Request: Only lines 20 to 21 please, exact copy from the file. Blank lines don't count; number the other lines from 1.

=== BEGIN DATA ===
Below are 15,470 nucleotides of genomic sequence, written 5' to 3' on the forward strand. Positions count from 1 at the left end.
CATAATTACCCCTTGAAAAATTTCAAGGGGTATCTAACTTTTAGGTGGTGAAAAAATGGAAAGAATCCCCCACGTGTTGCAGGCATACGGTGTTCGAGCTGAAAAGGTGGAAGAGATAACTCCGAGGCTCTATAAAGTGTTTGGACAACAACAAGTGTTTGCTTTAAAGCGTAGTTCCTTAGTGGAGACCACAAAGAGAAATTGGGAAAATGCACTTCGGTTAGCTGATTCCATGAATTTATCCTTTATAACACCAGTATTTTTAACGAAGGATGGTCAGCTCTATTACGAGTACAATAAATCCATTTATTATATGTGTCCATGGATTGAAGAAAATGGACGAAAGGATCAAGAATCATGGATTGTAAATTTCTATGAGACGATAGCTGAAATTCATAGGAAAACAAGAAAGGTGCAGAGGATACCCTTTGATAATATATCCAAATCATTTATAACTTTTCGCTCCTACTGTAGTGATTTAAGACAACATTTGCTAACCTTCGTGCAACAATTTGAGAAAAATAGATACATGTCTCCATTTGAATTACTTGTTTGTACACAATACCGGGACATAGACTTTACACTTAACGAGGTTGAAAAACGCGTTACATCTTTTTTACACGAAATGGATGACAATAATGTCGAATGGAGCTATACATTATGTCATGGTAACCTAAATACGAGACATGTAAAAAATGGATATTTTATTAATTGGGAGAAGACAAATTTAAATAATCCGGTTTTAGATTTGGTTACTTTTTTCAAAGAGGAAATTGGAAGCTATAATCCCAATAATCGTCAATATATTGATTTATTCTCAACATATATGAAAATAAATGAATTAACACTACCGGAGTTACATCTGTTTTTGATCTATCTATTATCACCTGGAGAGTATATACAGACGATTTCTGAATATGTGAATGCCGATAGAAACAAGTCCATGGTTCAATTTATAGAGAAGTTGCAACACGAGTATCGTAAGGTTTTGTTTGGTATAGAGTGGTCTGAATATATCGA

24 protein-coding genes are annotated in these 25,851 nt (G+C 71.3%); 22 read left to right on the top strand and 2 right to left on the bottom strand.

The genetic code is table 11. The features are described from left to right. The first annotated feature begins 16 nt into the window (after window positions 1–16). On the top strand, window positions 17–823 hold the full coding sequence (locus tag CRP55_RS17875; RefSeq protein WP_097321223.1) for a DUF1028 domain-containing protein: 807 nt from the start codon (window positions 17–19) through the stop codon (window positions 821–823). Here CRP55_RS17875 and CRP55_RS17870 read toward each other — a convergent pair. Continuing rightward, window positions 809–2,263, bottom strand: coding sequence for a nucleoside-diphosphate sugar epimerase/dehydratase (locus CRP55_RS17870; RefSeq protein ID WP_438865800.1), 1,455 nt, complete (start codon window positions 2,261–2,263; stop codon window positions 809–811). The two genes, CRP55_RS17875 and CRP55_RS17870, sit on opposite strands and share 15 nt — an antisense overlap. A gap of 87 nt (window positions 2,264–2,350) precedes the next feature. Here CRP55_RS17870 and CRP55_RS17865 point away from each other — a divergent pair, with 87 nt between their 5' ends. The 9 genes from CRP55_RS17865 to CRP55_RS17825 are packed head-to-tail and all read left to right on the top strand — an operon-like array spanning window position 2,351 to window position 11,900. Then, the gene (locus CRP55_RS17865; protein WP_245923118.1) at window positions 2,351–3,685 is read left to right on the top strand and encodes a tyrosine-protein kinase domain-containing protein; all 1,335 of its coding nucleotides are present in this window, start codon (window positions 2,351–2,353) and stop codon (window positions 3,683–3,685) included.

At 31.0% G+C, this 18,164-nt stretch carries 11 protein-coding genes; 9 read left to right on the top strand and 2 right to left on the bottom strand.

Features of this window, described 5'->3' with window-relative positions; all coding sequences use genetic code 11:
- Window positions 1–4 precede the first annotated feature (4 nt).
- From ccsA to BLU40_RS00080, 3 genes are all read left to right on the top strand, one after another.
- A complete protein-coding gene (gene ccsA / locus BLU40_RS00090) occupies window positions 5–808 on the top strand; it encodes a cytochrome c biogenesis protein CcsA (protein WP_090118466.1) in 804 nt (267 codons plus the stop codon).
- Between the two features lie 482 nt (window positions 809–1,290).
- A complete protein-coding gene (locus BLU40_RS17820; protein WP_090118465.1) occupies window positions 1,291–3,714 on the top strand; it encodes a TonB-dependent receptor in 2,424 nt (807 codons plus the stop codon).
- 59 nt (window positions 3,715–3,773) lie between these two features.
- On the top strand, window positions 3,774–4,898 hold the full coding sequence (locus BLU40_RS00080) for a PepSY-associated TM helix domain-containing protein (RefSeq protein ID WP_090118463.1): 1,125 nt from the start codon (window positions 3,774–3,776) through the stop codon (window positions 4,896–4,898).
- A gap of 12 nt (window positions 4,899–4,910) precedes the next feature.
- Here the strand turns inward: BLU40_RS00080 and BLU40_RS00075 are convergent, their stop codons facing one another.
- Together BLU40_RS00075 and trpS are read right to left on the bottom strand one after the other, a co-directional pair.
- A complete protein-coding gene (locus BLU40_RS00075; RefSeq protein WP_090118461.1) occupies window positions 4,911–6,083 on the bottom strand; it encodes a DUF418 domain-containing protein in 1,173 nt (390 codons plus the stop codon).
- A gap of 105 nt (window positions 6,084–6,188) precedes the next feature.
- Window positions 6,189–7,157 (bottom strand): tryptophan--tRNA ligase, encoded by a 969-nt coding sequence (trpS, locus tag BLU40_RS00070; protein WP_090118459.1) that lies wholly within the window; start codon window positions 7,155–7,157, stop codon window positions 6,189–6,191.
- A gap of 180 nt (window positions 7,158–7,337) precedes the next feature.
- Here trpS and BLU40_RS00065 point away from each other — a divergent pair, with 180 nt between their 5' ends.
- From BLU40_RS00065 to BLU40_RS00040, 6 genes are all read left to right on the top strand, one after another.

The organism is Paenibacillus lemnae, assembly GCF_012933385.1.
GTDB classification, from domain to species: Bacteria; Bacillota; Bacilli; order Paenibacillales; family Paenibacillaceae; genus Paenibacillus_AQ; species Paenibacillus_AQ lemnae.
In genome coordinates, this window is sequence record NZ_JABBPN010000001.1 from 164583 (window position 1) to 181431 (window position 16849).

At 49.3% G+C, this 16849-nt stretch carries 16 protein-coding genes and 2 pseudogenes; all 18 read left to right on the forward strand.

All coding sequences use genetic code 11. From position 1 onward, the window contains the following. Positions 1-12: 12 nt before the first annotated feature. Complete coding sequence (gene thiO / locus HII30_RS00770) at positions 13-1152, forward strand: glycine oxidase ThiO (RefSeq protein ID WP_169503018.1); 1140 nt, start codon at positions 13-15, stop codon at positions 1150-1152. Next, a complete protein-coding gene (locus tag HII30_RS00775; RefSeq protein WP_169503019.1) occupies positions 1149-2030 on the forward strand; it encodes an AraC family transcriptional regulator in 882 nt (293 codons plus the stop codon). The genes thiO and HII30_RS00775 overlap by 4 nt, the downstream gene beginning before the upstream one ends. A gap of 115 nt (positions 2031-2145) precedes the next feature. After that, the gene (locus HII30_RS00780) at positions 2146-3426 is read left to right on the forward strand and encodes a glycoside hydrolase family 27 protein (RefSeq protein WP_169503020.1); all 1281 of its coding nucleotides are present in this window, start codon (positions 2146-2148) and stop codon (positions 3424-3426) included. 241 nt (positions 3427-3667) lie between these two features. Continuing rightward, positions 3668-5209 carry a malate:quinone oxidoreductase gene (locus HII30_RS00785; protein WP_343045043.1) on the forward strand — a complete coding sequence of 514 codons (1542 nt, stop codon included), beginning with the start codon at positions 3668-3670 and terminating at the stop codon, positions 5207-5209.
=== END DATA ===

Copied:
- A gap of 180 nt (window positions 7,158–7,337) precedes the next feature.
- Here trpS and BLU40_RS00065 point away from each other — a divergent pair, with 180 nt between their 5' ends.